I’ve contributed a text to Ben Cove’s new solo exhibition, ‘Vernacular Hangover’ at Acme Project Space. More information here.
Thursdays to Sundays, 1pm to 6pm
Private view: Thursday 6 June 2013, 6pm to 8pm
‘Vernacular Hangover’ is an exhibition of new work by Ben Cove conceived for the Acme Project Space. New paintings will be hung on top of, and alongside, large-scale reproductions of American press photographs from an early 1970s Primitive Art exhibition. Cove’s work examines the physical and social legacies of Modernist practices and its associated languages. Initially trained in architecture, earlier work utilised a broad range of media to focus on particular strains of Modernist architecture and design. These concerns have expanded out in the painting language that Cove has developed over recent years into an exploration of seemingly incongruous phenomena; the universal and the vernacular, the functional and the decorative, brashness and sobriety, abstraction and representation. Always aware of the physicality of the painting as an object, Cove’s paintings are often made to be hung in conjunction with other elements. Several works in the show will consist of paintings which sit alongside partially painted, wall and floor mounted plywood structures.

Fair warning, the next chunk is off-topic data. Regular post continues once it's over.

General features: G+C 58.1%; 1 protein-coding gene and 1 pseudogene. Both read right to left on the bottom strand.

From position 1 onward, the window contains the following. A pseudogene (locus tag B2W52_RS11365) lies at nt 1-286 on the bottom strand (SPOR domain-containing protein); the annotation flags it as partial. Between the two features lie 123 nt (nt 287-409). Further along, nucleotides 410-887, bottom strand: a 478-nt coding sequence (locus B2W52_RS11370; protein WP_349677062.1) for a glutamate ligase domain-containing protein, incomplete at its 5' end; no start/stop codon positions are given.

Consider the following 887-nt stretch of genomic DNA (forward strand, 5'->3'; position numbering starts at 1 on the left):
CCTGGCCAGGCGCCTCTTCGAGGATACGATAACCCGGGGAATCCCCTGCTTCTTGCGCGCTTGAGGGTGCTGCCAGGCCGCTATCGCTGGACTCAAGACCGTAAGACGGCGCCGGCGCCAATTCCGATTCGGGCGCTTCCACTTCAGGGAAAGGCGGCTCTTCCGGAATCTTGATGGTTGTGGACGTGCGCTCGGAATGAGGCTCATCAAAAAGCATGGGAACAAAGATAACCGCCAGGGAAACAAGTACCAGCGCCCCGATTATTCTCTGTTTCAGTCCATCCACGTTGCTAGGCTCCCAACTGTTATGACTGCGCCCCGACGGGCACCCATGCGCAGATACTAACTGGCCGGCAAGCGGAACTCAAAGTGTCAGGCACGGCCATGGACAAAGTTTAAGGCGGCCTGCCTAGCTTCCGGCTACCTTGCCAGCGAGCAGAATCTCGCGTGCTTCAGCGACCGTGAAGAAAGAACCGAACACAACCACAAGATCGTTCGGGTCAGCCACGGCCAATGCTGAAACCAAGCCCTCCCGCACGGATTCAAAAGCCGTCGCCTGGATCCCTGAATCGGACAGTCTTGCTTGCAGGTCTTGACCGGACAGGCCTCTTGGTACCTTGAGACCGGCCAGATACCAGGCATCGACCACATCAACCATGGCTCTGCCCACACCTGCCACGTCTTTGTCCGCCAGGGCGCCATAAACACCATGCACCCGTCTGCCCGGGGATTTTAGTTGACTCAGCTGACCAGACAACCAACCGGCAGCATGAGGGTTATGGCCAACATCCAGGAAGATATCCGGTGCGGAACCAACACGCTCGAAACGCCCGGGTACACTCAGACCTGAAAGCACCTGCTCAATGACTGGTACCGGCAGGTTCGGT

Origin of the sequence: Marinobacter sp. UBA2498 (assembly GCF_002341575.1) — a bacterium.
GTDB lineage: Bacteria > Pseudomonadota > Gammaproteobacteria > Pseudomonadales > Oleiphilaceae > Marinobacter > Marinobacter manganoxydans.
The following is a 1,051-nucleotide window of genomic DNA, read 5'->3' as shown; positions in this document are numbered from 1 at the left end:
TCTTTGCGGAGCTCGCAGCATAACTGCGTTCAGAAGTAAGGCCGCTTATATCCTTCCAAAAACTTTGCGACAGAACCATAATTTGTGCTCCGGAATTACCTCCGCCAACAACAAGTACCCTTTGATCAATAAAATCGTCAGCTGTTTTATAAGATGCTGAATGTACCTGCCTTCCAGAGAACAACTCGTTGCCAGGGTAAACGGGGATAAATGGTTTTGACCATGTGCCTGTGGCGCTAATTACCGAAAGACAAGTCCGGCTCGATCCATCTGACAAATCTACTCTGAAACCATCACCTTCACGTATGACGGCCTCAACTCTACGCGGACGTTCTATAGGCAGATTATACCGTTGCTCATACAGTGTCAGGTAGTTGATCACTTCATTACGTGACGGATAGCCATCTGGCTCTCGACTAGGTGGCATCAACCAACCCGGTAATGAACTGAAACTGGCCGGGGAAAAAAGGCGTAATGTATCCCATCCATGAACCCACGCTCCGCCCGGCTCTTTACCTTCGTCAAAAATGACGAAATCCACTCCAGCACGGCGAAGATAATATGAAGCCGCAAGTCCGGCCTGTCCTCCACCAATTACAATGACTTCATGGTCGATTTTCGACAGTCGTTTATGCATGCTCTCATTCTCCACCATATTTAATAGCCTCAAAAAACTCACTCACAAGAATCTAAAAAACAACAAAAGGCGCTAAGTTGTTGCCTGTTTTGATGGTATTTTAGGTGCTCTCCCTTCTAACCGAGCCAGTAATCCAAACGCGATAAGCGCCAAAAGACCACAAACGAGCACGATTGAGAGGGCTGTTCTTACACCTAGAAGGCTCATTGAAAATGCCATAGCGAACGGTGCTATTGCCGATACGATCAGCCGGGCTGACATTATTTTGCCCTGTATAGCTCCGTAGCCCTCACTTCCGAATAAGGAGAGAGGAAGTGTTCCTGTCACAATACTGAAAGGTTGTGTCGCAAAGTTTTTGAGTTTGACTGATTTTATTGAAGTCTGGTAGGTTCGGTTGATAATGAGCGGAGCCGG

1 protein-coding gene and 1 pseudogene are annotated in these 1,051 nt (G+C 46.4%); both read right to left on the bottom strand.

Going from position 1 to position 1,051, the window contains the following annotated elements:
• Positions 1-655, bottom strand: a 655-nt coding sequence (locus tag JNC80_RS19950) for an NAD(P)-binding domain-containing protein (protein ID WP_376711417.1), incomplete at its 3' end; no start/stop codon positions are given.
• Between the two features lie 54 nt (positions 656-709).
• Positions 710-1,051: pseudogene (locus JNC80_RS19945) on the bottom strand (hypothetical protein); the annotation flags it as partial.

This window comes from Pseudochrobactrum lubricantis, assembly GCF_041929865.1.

The exhibition will be accompanied by an essay by curator and writer George Vasey.
‘A painting is never just purely compositional; to make a line is to assert both an aesthetic and ethical position. Modernist Abstraction was all about these divisions; you and me, us and them, figurative and abstract.
Ben Cove’s paintings invoke a particular strand of Modernist Abstraction, yet one attuned to his own conditions. If Modernism was a response to its own technological advancements (aviation, industrialism, and the machine) then Cove’s paintings are informed by new abstractions (economic, social, and digital.) Where Modernism was oppositional, Cove collapses these dialectics. His paintings are at once heraldic, and diagrammatic, provisional yet monumental. Cove’s new paintings invoke Modernist Abstraction while offering a necessary corrective to its pathologies. We could be looking at an unbuilt home, a logo for a multinational corporation or simply two lines intersecting within a nebulous environment. Cove understands that while the Modernist project was about purging narratives and metaphors we can’t help but use the surface of an abstract painting as a type of mirror to reflect our own narratives back at us.’